Allowing bring-your-own-device (BYOD) programs can present some IT hiccups, but it also increases the amount of flexibility and productivity of each worker. Using these tools properly can turn them into learning centers, information resources and mobile workhorses, putting electronic filing capabilities into the hands of individuals so they can take care of tasks immediately instead of waiting to get back to a computer.

For companies that have the option, allowing people to work from home is also an appealing possibility. This creates a reduction in overall maintenance costs, lets the person spend less on commuting and eating out, and builds a sense of loyalty between the employee and the company. Such innovative tools may create a physical distance, but the closeness a person feels to their employer may actually increase because of it.

Recognize and Elevate

Paying people more to do a good job does not promote the same sense of value or employee engagement that other methods might. It also does nothing to save the company money, either in payroll or increased output.

Creating programs that focus on recognizing excellence and linking it to performance have a much greater impact. Top businesses strive to build employee loyalty by encouraging feedback from them as well as customers, thereby understanding worker culture and its connection to the corporate equivalent, while simultaneously gauging how well these ideals are being communicated to consumers. In the end, many companies see drastic increases in employee engagement, customer satisfaction and overall strength of corporate identity thanks to the consideration and recognition it gives its workers in exchange for superior customer service.

It is important to understand that more than just formal recognition needs to be delivered. Having an ad hoc way of bringing top achievements to light can be more endearing through its spontaneity, and since this method does not incur any additional costs, it is as financially-friendly for businesses as it gets. An informal solution can be as simple as rewarding employees who have finished their daily assignments with an early leave, or extra remote working time for workers that are far ahead of schedule. Such incentives encourage more productivity while promoting the idea that, the better job a person does, the more rewards they can hope to receive.

Actually Having Fun

A lot of businesses say, “We want to be a place where our people enjoy coming to work and have fun doing their jobs.” But what are they actually doing to make that a reality? If there is no plan in place to realize this ambition, it will never happen.

Leading innovators like Google encourage employees to play games, relax and get tasks done in an environment that is as much work as it is fun. When a company says it wants its people to have fun but provides no outlet for this to happen, chances are it never will.

“Anything that gets people out of their usual headspace and routine can help,” said Ryan Tate, author and HR expert. His book, ‘The 20% Doctrine: How Tinkering, Goofing Off and Breaking Rules at Work Drive Success in Business,’ coaches managers and HR personnel to allow one-fifth of their daily routine to be free-form. In other words, split up work so that every day has some playtime. Assigned duties will still get done, but the output will be of far higher quality, and employees will actually have fun at work.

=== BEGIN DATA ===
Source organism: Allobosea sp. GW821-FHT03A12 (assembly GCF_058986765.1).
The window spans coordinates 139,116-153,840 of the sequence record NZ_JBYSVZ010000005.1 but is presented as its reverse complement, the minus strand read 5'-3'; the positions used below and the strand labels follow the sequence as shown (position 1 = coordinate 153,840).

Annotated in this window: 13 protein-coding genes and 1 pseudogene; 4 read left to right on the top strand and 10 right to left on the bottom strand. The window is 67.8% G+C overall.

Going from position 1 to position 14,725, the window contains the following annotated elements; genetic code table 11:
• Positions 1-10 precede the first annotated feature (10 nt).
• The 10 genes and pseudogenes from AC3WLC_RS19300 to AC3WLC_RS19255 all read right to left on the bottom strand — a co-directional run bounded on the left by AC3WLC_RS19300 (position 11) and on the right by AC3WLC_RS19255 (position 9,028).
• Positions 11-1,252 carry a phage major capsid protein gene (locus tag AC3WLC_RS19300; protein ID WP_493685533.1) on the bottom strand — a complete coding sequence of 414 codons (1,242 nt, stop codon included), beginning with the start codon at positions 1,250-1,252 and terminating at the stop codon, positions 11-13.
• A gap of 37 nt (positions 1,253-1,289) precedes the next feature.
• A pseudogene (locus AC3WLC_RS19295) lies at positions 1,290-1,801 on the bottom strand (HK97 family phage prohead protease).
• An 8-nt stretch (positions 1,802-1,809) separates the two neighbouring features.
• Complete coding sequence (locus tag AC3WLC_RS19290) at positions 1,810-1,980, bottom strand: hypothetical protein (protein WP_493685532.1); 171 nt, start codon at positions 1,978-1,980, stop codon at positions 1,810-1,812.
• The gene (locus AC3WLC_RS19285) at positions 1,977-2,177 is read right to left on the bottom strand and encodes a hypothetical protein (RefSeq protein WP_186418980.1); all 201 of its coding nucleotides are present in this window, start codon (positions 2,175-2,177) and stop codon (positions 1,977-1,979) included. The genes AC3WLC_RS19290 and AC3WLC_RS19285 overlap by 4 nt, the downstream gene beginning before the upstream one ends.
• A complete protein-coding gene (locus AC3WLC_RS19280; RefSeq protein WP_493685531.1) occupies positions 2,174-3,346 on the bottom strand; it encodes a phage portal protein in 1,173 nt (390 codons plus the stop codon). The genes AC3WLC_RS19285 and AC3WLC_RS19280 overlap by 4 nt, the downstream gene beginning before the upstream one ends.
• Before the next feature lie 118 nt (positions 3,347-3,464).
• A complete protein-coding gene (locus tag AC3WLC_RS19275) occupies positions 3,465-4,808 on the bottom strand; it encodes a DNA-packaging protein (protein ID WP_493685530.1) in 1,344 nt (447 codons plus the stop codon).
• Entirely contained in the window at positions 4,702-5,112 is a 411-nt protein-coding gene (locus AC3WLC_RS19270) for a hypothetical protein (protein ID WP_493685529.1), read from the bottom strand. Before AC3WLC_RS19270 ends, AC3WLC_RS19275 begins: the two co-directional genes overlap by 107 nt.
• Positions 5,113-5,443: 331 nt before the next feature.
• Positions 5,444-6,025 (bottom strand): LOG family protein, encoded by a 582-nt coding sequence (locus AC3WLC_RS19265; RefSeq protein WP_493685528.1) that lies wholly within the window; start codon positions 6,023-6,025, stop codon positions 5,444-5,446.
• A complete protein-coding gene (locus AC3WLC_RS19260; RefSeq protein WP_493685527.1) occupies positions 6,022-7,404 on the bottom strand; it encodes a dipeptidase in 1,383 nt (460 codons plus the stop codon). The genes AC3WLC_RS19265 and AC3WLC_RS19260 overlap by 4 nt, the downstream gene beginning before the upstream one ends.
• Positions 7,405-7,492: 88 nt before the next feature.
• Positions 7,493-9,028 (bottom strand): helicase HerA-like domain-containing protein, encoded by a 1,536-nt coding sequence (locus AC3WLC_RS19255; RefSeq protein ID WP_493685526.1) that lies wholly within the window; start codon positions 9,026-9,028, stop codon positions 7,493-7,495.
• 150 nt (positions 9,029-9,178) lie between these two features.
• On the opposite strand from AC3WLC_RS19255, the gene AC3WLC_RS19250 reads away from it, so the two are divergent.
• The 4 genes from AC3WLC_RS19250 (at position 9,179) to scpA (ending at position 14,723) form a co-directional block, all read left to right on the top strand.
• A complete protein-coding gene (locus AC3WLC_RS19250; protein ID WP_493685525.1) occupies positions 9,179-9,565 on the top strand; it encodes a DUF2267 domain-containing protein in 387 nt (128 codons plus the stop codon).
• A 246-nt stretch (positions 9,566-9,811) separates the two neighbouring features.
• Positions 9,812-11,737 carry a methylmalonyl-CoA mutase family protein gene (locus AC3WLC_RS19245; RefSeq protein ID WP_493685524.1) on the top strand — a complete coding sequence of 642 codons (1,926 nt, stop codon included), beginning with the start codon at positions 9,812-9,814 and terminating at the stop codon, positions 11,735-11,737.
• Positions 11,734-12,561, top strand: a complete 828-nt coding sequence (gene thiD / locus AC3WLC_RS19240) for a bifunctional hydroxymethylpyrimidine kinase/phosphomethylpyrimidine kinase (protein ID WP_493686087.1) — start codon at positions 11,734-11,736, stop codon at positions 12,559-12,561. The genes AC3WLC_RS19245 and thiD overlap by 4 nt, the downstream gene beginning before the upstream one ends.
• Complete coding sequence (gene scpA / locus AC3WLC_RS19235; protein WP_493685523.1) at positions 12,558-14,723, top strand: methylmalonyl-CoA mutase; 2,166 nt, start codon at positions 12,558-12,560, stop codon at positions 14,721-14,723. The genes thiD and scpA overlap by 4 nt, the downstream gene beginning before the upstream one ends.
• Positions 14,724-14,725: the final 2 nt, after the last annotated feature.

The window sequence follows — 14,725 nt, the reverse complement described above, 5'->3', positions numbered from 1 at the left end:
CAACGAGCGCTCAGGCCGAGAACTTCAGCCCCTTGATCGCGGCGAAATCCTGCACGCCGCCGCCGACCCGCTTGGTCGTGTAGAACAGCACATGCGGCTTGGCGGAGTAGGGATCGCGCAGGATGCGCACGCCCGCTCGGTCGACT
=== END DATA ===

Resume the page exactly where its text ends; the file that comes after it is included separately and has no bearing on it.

What ways does your company promote fun at work?

Make Decision Making Simple With HR Analytics

5 Nov

Monitoring the progress of individuals within the corporate structure in order to reach desired outcomes is standard practice within many organizations. However, the reasoning behind HR analytics is not consolidated – some businesses see them as a tool to expedite future growth, while others see them as a way of looking back at the progress they have made. It depends how the company that owns the data wants to use it, and who is interpreting the information at that time.

The value of human resource analytics lies in flexibility. Robust analytics can produce rich reports detailing performance of individuals, teams, departments or businesses as a whole. They also provide a way of seeing where people are in relation to intended goals. This in turn can help human resources managers provide assistance where it is needed most, ensuring that everyone within the organization is cared for equally. HR analytics help with crafting engagement strategies and are the basis for calculations focused on return on employee investment.

Understanding Analytics
Some human resources personnel may still stop and think, “What exactly are analytics, anyway?” Simply put, they are the mix of business data with human input. It’s a way of collating progress in every department, every task and every aspect of the business, thereby allowing HR and other staff members to monitor performance and make necessary adjustments.

To successfully run a business these types of insights are needed. Companies should look within and use tools to research the data they already own. To take it the next level they can then compare their data with other performance indicators to formulate action plans. Additionally, using HR analytics a business can store business performance data and later use it to compare against historical figures.

What to Look For